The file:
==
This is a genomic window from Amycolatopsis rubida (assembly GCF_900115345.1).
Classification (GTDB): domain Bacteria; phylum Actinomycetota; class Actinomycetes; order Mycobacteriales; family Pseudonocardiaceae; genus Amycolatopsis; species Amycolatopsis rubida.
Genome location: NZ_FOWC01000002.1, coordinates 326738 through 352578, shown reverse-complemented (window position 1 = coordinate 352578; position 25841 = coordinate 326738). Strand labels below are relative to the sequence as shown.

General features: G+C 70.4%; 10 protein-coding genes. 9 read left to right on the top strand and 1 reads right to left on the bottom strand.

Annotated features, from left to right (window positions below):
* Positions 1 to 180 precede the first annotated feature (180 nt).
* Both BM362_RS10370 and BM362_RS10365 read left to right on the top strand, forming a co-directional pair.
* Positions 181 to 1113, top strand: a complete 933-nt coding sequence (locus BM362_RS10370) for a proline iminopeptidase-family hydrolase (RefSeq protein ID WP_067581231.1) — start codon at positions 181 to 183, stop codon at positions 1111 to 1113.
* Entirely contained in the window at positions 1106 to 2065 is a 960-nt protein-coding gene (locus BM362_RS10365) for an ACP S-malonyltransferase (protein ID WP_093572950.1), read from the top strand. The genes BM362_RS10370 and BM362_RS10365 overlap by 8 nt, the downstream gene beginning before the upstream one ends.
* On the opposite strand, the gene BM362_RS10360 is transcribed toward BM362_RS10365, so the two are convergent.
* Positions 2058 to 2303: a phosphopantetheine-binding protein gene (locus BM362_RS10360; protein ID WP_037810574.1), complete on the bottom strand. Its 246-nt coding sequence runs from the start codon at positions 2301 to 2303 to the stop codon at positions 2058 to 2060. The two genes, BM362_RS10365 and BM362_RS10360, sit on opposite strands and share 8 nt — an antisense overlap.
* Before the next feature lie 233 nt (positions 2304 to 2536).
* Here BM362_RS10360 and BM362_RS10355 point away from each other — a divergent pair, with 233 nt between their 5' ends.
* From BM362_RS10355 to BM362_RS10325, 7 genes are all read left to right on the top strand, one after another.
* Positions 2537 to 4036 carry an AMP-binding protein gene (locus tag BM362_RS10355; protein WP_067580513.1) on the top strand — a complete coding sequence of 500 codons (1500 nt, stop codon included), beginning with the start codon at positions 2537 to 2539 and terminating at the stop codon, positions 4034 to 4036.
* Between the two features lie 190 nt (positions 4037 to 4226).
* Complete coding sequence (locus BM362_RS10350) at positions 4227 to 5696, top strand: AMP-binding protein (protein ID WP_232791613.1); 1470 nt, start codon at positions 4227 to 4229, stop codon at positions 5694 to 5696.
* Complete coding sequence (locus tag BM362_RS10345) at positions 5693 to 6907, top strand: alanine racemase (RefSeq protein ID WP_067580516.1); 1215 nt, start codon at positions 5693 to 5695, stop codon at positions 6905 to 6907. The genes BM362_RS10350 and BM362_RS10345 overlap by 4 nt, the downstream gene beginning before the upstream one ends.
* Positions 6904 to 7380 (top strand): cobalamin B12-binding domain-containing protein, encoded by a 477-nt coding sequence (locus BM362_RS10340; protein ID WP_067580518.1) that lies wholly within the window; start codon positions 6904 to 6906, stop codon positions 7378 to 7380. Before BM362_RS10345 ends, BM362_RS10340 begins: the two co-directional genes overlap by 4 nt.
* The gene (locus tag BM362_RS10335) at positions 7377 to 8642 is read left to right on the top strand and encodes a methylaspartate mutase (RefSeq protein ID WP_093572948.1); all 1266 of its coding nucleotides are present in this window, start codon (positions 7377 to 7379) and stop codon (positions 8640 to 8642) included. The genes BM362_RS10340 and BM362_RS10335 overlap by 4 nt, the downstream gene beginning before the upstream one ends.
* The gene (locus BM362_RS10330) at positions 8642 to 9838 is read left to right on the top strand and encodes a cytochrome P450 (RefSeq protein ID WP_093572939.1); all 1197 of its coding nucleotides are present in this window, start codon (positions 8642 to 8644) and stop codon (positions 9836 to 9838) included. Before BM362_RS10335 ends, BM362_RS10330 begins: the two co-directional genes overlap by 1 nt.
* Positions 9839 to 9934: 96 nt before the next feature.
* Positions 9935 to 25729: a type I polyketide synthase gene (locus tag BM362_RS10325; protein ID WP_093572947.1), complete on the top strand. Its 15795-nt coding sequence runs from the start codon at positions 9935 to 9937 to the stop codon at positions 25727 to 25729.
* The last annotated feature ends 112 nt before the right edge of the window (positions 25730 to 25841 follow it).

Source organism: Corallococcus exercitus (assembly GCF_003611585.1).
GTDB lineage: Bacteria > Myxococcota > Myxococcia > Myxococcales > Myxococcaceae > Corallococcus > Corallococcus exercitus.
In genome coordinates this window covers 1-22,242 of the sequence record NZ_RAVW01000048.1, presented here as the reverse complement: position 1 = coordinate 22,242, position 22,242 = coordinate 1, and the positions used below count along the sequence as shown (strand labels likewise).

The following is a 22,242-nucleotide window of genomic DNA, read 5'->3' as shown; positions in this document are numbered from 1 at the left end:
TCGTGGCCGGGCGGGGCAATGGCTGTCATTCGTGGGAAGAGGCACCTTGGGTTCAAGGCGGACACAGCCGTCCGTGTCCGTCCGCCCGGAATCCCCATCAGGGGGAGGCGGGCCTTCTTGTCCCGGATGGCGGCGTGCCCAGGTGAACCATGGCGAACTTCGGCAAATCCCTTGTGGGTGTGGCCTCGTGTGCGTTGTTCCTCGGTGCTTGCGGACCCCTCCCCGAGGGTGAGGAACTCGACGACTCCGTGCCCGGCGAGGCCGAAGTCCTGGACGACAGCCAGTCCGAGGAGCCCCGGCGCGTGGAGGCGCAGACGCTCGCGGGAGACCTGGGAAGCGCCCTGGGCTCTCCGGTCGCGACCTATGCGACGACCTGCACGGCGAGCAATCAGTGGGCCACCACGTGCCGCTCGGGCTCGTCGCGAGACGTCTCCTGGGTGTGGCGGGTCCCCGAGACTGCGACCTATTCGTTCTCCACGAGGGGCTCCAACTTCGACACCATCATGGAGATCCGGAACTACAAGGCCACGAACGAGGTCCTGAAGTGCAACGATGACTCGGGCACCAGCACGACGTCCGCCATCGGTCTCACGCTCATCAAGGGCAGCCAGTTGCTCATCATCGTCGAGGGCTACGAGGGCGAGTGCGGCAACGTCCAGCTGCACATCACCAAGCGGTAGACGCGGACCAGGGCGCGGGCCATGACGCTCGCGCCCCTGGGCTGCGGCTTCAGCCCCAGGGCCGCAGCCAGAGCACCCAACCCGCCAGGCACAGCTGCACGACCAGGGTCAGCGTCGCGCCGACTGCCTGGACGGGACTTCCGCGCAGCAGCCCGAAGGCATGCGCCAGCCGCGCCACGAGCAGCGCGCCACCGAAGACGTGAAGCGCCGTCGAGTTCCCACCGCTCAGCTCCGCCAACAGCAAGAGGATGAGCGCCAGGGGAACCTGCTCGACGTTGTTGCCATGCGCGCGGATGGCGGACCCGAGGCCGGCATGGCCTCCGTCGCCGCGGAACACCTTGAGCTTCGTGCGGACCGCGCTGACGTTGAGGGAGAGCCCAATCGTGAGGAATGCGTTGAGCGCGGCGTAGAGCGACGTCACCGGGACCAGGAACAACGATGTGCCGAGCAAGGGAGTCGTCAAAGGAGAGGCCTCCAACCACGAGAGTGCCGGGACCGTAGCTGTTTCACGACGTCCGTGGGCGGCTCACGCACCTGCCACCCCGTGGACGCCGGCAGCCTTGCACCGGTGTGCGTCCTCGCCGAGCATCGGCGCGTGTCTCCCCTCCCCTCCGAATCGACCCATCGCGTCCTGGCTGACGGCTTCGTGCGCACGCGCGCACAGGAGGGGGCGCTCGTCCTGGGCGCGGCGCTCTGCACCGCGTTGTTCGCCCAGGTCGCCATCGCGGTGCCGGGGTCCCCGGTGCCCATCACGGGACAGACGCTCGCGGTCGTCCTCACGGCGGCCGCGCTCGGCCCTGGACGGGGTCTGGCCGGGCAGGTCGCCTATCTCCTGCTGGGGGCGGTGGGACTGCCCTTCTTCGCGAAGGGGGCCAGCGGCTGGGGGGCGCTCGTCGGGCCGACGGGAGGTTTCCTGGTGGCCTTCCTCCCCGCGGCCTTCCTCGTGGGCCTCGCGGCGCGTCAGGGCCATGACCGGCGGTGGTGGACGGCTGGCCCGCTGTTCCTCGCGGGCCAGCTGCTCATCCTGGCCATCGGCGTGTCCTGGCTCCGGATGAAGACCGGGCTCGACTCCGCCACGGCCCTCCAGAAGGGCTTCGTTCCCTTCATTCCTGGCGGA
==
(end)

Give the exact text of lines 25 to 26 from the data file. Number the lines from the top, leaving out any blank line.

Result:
Source organism: Corallococcus exercitus (assembly GCF_003611585.1).
GTDB lineage: Bacteria > Myxococcota > Myxococcia > Myxococcales > Myxococcaceae > Corallococcus > Corallococcus exercitus.